The spectroscopic data were thus initially interpreted independently for both the compounds. The data for both compounds were found in full agreement with those reported compounds. The studies revealed that compound BP-1 was apigenin 7-O-neohesperidoside and BP-2 was naringin [Figure 5].
Figure 5: (a) Apigenin 7-O-neohesperidoside structure (Compound BP-1) (b) Naringin structure (Compound BP-2)

Click here to view



   Conclusion Top


The studies suggested that seeds of B. persica could act on Leydig cells and upregulated testosterone biosynthesis. This could justify the traditional indication of the seeds in the treatment of debilities of the male reproductive system. Two compounds isolated from the bioactive fraction might serve as a marker for the assessment of the quality of plant material. These compounds were isolated and reported for the first time from the seeds of B. persica. The studies also highlighted the potential of benzopyran in stimulating steroidogenesis in Leydig cells, which is needed to be explored.

Acknowledgements

The authors are thankful to Ramanbhai Patel College of Pharmacy-CHARUSAT for providing the necessary research facilities to carry out the work. We would also like to express thanks to the staff of Tata Institute of Fundamental Research, Mumbai, for the NMR facility. The authors are also thankful for Mr. Nishit Patel and Ms. Chetana Ghule for their assistance during the studies.

Financial support and sponsorship

The authors are thankful to Charotar University of Science and Technology for financial support to this project through CHARUSAT Research Grant sanctioned to Dr. Manan Raval.

Conflicts of interest

There are no conflicts of interest.



 
   References Top

1.
Khare CP. Indian Medicinal Plants: An Illustrated Dictionary. New York: Springer Science+Business Media, LLC; 2007.  Back to cited text no. 1
    
2.
Lal JB. Constituents of the seeds of Blepharis edulis Pers. J Indian Chem Soc 1936;13:109-11.  Back to cited text no. 2
    
3.
Chatterjee A, Sharma NJ, Banerji J, Basa SC. Studies on Acanthaceae – benzoxazine glucoside and benzoxazolone from Blepharis edulis Pers. Indian J Chem 1990;29B: 132-4.  Back to cited text no. 3
    
4.
Sahu A, Chatterjee A. New synthesis of blepharin, the naturally occurring β-D-glucoside of 2-hydroxy-(2H,4H)-1,4-benzoxazin-3-one. Indian J Chem 1990;29B: 603-5.  Back to cited text no. 4
    
5.
Ashour MA. New diacyl flavonoid derivatives from the Egyptian plant Blepharis edulis (Forssk.) Pers. Bull Fac Pharm Cairo Univ 2015;53:11-17.  Back to cited text no. 5
    
6.
Ashour MA. Isolation, HPLC/UV characterization and antioxidant activity of phenylethanoids from Blepharis edulis (Forssk.) Pers. growing in Egypt. Bull Fac Pharm Cairo Univ 2012;50:67-72.  Back to cited text no. 6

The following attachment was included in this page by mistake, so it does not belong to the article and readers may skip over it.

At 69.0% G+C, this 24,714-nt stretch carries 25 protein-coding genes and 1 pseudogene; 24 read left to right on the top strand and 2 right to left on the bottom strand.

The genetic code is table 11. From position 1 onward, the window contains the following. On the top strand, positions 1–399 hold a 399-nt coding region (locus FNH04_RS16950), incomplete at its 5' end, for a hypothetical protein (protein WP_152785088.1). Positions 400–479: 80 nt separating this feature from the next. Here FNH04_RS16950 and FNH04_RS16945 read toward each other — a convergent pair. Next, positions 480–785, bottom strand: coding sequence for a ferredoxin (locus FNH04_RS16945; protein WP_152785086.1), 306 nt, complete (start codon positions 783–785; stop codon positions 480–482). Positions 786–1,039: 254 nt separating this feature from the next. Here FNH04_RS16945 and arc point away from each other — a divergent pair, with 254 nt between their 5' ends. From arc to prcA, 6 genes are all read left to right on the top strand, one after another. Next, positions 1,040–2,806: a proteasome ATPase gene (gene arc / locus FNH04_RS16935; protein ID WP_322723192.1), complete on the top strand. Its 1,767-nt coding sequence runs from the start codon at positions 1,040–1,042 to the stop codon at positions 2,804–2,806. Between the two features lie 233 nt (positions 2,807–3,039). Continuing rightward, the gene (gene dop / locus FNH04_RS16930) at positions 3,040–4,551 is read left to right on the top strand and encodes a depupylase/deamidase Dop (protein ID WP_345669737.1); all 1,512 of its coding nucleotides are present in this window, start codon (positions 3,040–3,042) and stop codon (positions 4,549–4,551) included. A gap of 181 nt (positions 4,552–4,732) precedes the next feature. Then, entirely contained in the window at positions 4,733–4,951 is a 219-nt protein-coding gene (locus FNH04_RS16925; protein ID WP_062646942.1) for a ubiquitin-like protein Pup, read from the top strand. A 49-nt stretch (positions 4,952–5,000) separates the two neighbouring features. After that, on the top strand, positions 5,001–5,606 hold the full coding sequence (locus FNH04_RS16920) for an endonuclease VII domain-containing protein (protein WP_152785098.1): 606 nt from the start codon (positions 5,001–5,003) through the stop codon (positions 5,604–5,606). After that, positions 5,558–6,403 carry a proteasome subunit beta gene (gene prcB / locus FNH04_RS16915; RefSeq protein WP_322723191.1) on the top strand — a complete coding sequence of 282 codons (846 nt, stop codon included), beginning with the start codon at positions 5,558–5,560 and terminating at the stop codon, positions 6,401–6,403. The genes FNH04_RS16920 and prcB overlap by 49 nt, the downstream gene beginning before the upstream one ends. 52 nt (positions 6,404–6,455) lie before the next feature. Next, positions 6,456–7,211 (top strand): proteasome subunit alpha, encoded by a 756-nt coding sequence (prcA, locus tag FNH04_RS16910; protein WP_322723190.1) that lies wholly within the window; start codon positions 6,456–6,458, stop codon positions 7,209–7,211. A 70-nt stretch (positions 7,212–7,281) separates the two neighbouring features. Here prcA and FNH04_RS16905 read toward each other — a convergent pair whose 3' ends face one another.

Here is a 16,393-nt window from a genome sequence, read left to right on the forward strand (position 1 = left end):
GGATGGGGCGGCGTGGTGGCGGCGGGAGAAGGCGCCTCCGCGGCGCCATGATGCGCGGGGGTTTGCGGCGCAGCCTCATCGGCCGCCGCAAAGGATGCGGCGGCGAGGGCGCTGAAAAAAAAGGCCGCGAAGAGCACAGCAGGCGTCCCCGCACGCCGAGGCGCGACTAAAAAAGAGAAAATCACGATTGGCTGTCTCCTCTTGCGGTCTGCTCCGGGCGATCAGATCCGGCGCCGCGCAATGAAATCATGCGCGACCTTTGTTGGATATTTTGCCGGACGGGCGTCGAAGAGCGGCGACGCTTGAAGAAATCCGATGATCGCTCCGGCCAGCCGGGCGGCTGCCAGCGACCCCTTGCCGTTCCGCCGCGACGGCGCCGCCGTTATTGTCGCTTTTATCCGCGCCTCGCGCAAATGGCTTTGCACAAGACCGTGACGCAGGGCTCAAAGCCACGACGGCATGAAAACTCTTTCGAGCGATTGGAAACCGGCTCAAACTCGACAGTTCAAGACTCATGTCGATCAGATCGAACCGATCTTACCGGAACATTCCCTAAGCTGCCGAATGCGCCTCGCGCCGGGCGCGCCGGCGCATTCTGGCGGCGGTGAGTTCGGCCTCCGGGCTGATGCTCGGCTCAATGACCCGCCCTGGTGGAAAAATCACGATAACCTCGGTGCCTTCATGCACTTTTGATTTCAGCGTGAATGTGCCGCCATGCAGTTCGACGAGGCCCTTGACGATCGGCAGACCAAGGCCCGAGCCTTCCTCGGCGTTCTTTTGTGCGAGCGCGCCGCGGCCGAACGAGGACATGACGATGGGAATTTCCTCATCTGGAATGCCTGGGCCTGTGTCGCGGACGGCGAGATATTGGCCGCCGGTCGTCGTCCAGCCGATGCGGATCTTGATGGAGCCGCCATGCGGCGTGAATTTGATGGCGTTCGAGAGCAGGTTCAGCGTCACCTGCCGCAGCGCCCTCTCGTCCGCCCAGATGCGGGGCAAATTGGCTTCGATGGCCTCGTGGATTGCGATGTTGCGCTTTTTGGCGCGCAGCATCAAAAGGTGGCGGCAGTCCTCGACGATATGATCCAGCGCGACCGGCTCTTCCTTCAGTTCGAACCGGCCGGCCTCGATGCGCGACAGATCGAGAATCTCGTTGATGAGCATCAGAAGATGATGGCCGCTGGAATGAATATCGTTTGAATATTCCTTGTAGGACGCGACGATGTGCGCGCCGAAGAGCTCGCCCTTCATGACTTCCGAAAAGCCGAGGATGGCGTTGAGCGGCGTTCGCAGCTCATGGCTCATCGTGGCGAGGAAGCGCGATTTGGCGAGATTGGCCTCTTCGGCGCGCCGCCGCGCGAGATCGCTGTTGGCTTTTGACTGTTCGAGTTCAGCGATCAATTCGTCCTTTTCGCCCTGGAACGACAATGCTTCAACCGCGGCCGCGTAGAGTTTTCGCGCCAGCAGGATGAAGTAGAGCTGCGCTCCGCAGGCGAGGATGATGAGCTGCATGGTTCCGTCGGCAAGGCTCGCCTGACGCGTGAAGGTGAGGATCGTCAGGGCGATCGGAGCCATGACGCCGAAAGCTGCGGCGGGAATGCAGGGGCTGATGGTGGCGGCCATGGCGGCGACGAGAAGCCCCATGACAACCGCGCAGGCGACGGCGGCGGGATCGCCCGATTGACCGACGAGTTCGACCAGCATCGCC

7.
Mahboubi M, Haghi G, Kazempour N, Hatemi AR. Total phenolic content, antioxidant and antimicrobial activities of Blepharis edulis extracts. Songklanakarin J Sci Technol 2013;35:11-16.  Back to cited text no. 7
    
8.
Kaushik V, Chaudhary G, Ahmad S, Saini V. In vitro antioxidant potential of Blepharis persica (Burm F) O Kuntze (Seeds). World J Pharm Res 2016;5:2084-96.  Back to cited text no. 8
    
9.
Kant S, Dua JS, Lather V. Investigation on anti-diabetic and anti-hyperlipidemic activities of Blepharis edulis root extract in wistar albino rats. J Pharmacogn Phytochem 2018;7:2528-34.  Back to cited text no. 9
    
10.
Saqib F, Janbaz KH, Latif MF, Gilani AH, Bashir S. Ethnopharmacological studies on antispasmodic, bronchodilator and antiplatelet aggregation activities of Blepharis edulis Pers. Asian J Nat Appl Sci 2012;1:33-45.  Back to cited text no. 10
    
11.
Kaushik V, Chaudhary G, Ahmad S, Saini V. Hepatoprotective potential of Blepharis persica (Burm. F.) O. Kuntze. Pharm Lett 2018;10:1-13.  Back to cited text no. 11
    
12.
Pande M, Pathak A. Investigation of aphrodisiac potential of Blepharis edulis Linn. (Utangan) claimed by Tribals of Malwa region of Madhya Pradesh. Int J Chemtech Res 2009;1:769-76.  Back to cited text no. 12
    
13.
Wagner H, Bladt S. Flavonoid drugs including gingko biloba and Echinacea. In: Plant Drug Analysis: A Thin Layer Chromatography Atlas. 2nd ed. Dordrecht, Heidelberg, New York; Springer Science+Business Media, B.V; 1996. p. 195-246.  Back to cited text no. 13
    
14.
Masuku NP, Lebelo SL. Investigation of the effects of Kigelia africana (Lam.) Benth. extracts on TM3 leydig cells. Asian J Pharm Clin Res 2019;12:87-92.  Back to cited text no. 14
    
15.
Abbas O, Compère G, Larondelle Y, Pompeu D, Rogez H, Baeten V. Phenolic compound explorer: A mid-infrared spectroscopy database. Vib Spectrosc 2017;92:111-8.  Back to cited text no. 15
    
16.
Refaat J, Desoukey SY, Ramadan MA, Kamel MS. Rhoifolin: A review of sources and biological activities. Int J Pharmacogn 2015;2:102-9.  Back to cited text no. 16
    
17.
Mabry TJ, Markham KR, Chari VM. C-13 NMR spectroscopy of flavanoids. In: Harborne JB, Mabry TJ, editors. The Flavonoids: Advances in Research. Berlin, Heidelberg, New York: Springer Science+Business Media, B.V; 1982. p. 51-131.  Back to cited text no. 17